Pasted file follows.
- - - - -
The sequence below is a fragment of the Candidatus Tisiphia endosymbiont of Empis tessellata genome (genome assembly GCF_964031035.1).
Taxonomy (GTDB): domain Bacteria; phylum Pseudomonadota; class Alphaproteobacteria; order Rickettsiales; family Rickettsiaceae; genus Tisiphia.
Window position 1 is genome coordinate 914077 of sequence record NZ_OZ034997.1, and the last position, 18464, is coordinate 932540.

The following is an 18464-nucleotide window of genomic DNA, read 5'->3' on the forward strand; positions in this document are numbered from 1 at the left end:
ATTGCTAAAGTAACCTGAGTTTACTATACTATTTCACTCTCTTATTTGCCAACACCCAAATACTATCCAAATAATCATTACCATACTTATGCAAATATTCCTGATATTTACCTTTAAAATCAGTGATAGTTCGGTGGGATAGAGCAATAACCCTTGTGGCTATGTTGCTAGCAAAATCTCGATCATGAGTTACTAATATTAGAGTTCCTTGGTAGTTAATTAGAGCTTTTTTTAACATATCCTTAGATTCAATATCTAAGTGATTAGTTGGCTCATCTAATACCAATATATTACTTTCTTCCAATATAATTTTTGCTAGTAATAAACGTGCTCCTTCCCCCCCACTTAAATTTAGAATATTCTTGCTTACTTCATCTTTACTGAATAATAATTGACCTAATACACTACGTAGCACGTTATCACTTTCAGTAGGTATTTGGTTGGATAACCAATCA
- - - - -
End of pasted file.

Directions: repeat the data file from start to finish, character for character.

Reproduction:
The sequence below is a fragment of the Candidatus Tisiphia endosymbiont of Empis tessellata genome (genome assembly GCF_964031035.1).
Taxonomy (GTDB): domain Bacteria; phylum Pseudomonadota; class Alphaproteobacteria; order Rickettsiales; family Rickettsiaceae; genus Tisiphia.
Window position 1 is genome coordinate 914077 of sequence record NZ_OZ034997.1, and the last position, 18464, is coordinate 932540.

The following is an 18464-nucleotide window of genomic DNA, read 5'->3' on the forward strand; positions in this document are numbered from 1 at the left end:
ATTGCTAAAGTAACCTGAGTTTACTATACTATTTCACTCTCTTATTTGCCAACACCCAAATACTATCCAAATAATCATTACCATACTTATGCAAATATTCCTGATATTTACCTTTAAAATCAGTGATAGTTCGGTGGGATAGAGCAATAACCCTTGTGGCTATGTTGCTAGCAAAATCTCGATCATGAGTTACTAATATTAGAGTTCCTTGGTAGTTAATTAGAGCTTTTTTTAACATATCCTTAGATTCAATATCTAAGTGATTAGTTGGCTCATCTAATACCAATATATTACTTTCTTCCAATATAATTTTTGCTAGTAATAAACGTGCTCCTTCCCCCCCACTTAAATTTAGAATATTCTTGCTTACTTCATCTTTACTGAATAATAATTGACCTAATACACTACGTAGCACGTTATCACTTTCAGTAGGTATTTGGTTGGATAACCAATCA